The heatsink base plate, grooves and gaps between the heatpipes in the base are exactly the same as by the previous cooler. And so is the finish quality of the base plate contact surface:
As for the evenness, things are even worse here:
Maybe the cross-concavity of the base plate is a unique trait of all beQuiet! coolers, but I doubt anyone will be happy with the thermal imprints like that:
Once we rotated the cooler by 90 degrees, the contact definitely improved, and so did the cooling efficiency:
The heatsink arrays are equipped with two beQuiet! SilentWings PWM fans, but the model here is a little bit different: BQT T12025-MF-PWM:
Their maximum rotation speed is a little higher – 1700 RPM. Looks like beQuiet! decided to increase the cooler efficiency not only by adding a second heatsink array and a second fan, but also by increasing the fans rotation speed. The maximum noise level is declared at 25.9 dBA, and the airflow from each of the fans is at 57.2 CFM. The bearing in this fan is exactly the same as in the other model, but the motor consumes 2.4 watts of power instead of 1.1 W. The fans are connected with a single four-pin cable:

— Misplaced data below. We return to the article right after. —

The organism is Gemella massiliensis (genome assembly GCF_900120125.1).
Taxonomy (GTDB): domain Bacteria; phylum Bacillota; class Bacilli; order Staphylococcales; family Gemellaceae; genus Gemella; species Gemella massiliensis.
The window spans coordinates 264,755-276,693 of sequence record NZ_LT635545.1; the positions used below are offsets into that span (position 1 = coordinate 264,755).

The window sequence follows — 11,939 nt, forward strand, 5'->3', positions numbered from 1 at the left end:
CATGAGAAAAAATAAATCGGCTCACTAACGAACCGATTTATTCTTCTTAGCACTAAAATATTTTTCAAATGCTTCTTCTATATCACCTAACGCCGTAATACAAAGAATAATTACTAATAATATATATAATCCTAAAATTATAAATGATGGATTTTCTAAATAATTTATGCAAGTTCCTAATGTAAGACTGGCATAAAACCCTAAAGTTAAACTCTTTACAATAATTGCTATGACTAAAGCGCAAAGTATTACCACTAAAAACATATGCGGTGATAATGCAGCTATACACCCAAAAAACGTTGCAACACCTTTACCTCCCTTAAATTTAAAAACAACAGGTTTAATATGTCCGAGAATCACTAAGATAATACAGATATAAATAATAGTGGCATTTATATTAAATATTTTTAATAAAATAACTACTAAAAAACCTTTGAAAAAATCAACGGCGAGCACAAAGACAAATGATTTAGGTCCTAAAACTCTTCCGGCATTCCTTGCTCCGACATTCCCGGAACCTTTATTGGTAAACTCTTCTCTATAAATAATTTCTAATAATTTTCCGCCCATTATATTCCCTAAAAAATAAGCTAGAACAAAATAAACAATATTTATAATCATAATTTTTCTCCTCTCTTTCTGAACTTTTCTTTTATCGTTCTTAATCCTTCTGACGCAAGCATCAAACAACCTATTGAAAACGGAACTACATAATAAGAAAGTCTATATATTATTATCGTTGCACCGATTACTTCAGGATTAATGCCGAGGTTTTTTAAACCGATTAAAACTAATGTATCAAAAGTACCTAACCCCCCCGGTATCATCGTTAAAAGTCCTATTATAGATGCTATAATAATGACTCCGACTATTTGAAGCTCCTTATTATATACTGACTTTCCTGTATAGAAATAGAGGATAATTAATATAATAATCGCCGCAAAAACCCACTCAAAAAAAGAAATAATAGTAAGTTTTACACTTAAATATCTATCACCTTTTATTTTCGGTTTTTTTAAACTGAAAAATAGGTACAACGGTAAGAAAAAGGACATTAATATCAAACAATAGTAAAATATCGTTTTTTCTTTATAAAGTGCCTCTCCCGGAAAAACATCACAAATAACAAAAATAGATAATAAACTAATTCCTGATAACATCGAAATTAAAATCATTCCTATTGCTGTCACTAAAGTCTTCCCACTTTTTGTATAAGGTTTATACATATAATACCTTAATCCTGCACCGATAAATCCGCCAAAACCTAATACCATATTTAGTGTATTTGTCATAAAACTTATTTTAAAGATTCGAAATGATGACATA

The compatibility and installation of Dark Rock PRO C1 are exactly the same as those of the previously discussed Advanced C1 model, so here we will simply provide a link to the installation manual available online and a photo of the cooler inside the system case installed in two different positions:
If you want to equip your system with memory modules featuring tall heat-spreaders, make sure that they are no taller than 49 mm, because Dark Rock PRO C1 hangs over first two memory DIMM slots on the mainboard.